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Has South Australia become a natural Labor state?

Malcolm Mackerras
30 March 2022

In my Switzer Daily article published on 20 September last year, Will Steven Marshall win the South Australian state Election? I explained why I then thought Labor had only a 20% chance of winning South Australia’s autumn 2022 election. So, I made a wrong prediction. I thought to correct myself with my 3 March offering “SA election likely to be a ‘cliffhanger’” – alas, wrong again.

The lesson I learned from that is one I should not have needed to learn. For an election to be classified as “too close to call” before polling day very probably means it will result in a landslide. We get the “cliffhanger” result only when a government is predicted to have an easy win but is greeted with an unexpected very close result. Examples of that are the Menzies win in December 1961 and Julia Gillard’s win in August 2010.

Since I became the Politics Expert for Switzer Daily in 2013, I have predicted the winner of 25 general elections correctly and made three errors. Total predictions: 28. My correct predictions were not necessarily of the magnitude of the win but the name of the winner. My three errors were Hillary Clinton failing to win against Donald Trump in November 2016, Bill Shorten failing to win against Scott Morrison in May 2019 and Steven Marshall failing to win a second term in the recent SA state election.

The failures of Clinton and Shorten are well recorded elsewhere so what about Marshall? I’m a bit puzzled but offer the view that South Australia is a natural Labor state, a proposition I had become accustomed to denying. It is about as puzzling as the fact that the British people chose Clement Atlee over Winston Churchill in May 1945 and how the people of New South Wales chose Bob Carr over John Fahey in March 1995. Those are the three cases of my memory when conservatives were most likely to think their cause was treated unfairly by the voters – but the voters always get it right!

Anyway, we now know the result in all 47 electoral districts for the SA House of Assembly. On the left, there will be 27 Labor seats plus the outback seat of Stuart won by the independent Geoff Brock. Total: 28. On the right, there will be 16 Liberal seats plus Kavel, Mount Gambier and Narungga won by independents who were once members of the Liberal Party. Total: 19. The effective Labor majority, therefore, will be nine seats. Labor under Peter Malinauskas has won the same number of seats as Don Dunstan won in May 1970 and September 1977, as John Bannon won in December 1985 and as Mike Rann won in March 2006. The House of Assembly has had 47 members since May 1970.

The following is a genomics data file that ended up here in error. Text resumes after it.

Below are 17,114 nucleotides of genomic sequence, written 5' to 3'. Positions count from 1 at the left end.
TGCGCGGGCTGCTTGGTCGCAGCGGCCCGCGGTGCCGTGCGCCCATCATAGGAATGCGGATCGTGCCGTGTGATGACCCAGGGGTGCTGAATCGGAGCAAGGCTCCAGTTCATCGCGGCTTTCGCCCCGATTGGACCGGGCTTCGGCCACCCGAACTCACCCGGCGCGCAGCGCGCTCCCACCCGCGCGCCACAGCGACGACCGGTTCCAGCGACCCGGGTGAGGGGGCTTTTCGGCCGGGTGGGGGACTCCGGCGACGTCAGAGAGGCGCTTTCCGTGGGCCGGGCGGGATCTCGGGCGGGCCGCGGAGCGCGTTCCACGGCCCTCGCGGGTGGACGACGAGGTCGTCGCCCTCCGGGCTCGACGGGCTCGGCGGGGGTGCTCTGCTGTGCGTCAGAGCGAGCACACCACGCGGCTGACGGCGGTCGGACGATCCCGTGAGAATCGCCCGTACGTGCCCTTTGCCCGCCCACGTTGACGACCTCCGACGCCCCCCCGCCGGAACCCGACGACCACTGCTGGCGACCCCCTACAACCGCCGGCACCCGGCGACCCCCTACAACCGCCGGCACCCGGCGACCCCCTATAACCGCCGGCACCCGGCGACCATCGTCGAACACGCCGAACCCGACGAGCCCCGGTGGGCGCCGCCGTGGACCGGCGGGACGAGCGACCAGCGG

There are those who deny federal implications. They are kidding themselves. It is, I think, a very safe bet that Labor will pick up Boothby in May, but the Sturt seat will be retained by James Stevens for the Liberal Party. It will be the party’s sole Adelaide seat. As for the overall federal result, Paul Rickard has called it for me. I reckon there will be 81 Labor members in the new House of Representatives with 70 seats being won by all the rest combined, Liberals, Nationals, Independents, “teal” Independents and Greens.

Although all House of Assembly votes have been counted to determine winners, we still do not have a two-party preferred vote final figure for the state as a whole. That must await the counting of votes (for information purposes only) between Labor and Liberal in those seats won by independents or where an independent polled well, so as to be the “runner-up”.  My estimate is 54.3% for Labor and 45.7% for Liberal, a swing to Labor of 6.2%.

Labor has won these seven seats from the Liberal Party. In each case, I show the pre-election percentage swing to win required by Labor as shown by the Mackerras Pendulum. I use the word “buffer” for short: Newland (buffer 0.2%), King (0.8%), Adelaide (1.0%), Elder (2.1%), Waite (7.4%), Davenport (8.8%) and Gibson (9.9%).

My post-election pendulum will show the seven most marginal Labor seats to be exactly the same seven as I have just listed – with the new buffer: Gibson (2.5%), King (2.9%), Davenport (3.4%), Waite (4.0%), Newland (5.4%), Elder (5.5%) and Adelaide (6.2%). It can be seen from these listings that Gibson was an exceptionally bad result for the Liberal Party while King, though lost, was an exceptionally good result. The swing to Labor in King was only 3.7%. In Gibson, it was 12.4%.

The worst single result for the Liberal Party, however, was in outback Stuart where the former deputy premier, Dan Van Holst Pellekaan was defeated by Geoff Brock who comes from Port Pirie and “killed” Pellekaan in the Port Pirie vote. That was to be expected but Pellekaan should have done better in rural areas, in places such as Crystal Brook, Gladstone, Laura and Peterborough.

The Legislative Council result is expected to be completed before Anzac Day. The result of the 11-member election is expected to be 5 Labor, 4 Liberal, and one each for Greens and Pauline Hanson’s One Nation party. The total Council membership would then be 9 Labor, 8 Liberal, 2 Greens, 2 SA Best and one for PHON. The membership of the Council rotates with each member normally winning an eight-year term and 11 elected each time by a proportional representation system.


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